There have been black families living in Granby since pre-Revolutionary times. Since even the free blacks could not vote or hold public office, were not leaders in the church or government and rarely owned businesses, they are practically invisible in the history of a town.
However, the black residents of Simsbury, which before 1786 included Granby and East Granby, did leave a “paper trail” to follow. Their lives can be traced in the census and the various town records—probate, land and vital records. Church records are another source of information, as are the surviving account books from stores and individuals.
Some of the handwritten documents in the early deed books reveal the human feelings behind the formal words. In 1760, Andrew Robe of Simsbury, gave his slave, Peter Cezer, his freedom. Robe had the clerk record that “on 4 June 1739 he bought from Aaron Pinney of Windsor, a Negro boy about 8 or 9, named Cezer Negro.” The boy was later baptized Peter and “having kept in my service until this day, I now do give unto him his freedom to act in his own name and to receive the profits of his own labour.” Robe also gave to his former slave 31 ½ acres of land and added, “all persons having dealing with him are desired to treat him as an Honest man.”
Another former slave, who became a Simsbury and Granby land owner, was named London Negro or London Wallis (Wallace). London was the slave of Stephen Griffin of East Granby. He served in the French and Indian War and was given his freedom in the late 1750s. He was probably born around 1725 or 1730.
London Wallis seemed to have more privileges and free time than most slaves. He married Irana around 1753. She was described in all records as “a free woman.” He built a home for his wife and family, although he was still in servitude. The couple registered the births of five children in the Simsbury Vital Records: Irana 1754, Zebulon 1756, Reuben 1758, Joseph 1760 and London Jr. in 1762.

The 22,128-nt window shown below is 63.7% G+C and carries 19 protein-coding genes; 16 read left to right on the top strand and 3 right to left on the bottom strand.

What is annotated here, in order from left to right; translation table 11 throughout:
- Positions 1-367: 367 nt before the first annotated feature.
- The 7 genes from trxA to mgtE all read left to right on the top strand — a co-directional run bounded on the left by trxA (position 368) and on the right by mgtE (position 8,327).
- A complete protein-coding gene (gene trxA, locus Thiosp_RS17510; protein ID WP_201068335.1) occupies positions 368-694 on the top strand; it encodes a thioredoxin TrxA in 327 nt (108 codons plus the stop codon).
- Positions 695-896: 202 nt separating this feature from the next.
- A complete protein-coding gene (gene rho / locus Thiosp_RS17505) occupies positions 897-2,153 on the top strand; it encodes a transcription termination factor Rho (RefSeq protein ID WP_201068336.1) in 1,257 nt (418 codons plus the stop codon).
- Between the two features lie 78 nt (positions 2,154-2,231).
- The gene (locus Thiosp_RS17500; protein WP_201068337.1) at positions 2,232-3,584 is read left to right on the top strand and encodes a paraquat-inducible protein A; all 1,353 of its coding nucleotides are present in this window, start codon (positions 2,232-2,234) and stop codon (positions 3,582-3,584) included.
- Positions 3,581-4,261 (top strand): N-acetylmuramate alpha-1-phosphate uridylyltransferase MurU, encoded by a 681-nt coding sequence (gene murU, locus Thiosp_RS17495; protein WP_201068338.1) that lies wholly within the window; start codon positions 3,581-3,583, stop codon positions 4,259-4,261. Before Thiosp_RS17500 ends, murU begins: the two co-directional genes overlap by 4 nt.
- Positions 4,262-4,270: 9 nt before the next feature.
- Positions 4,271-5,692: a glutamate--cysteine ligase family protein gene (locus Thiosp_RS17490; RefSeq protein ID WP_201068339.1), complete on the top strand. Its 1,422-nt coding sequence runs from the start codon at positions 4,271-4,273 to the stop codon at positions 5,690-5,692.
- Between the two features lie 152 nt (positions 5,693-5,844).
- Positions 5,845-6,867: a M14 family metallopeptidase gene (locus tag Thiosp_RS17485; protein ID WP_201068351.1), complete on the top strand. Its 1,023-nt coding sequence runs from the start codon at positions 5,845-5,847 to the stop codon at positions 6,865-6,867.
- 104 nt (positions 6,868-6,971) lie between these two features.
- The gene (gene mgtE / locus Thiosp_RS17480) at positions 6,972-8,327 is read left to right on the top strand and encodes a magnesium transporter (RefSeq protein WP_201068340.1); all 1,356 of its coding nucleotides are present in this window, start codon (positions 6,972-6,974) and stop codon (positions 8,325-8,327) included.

In 1757, Samuel Griswold sold, for 40 pounds, just under two acres to “Lunnon Negro, man servant to Mrs. Mary Griffin, with the approval of his Mistress,” and also to “Irana, Mulatto Woman, wife of Lunnon,” land at the Falls in Tariffville. The lot included “the dwelling house which Lunnon has built and the apple trees which Lunnon hath planted.”
Mary Griffin must have freed her servant soon after that, because two years later, London Negro paid 66 pounds for 35 acres in “Griffin’s Lordship.” The dwelling house of the late Caleb Holcomb was included in the sale.
London Wallis mortgaged his property in 1762, in a pattern that was followed by too many poor farmers. With land as their only asset, they used it to get needed cash. If bad weather, bad crops or bad luck intervened, quite often the property was lost to creditors.
Joseph Griswold gave 60 pounds to London with the stipulation that “if London brings down the river from Hartland 300 white pine logs that ly on the bank in Hartland, belonging to sd Griswold, and deliver sd Loggs to Joshua Holcomb Jr. at a place called Pickeral Cove in Simsbury by 1 Dec 1763 and also pay 30 pounds plus interest,” then London could keep his land.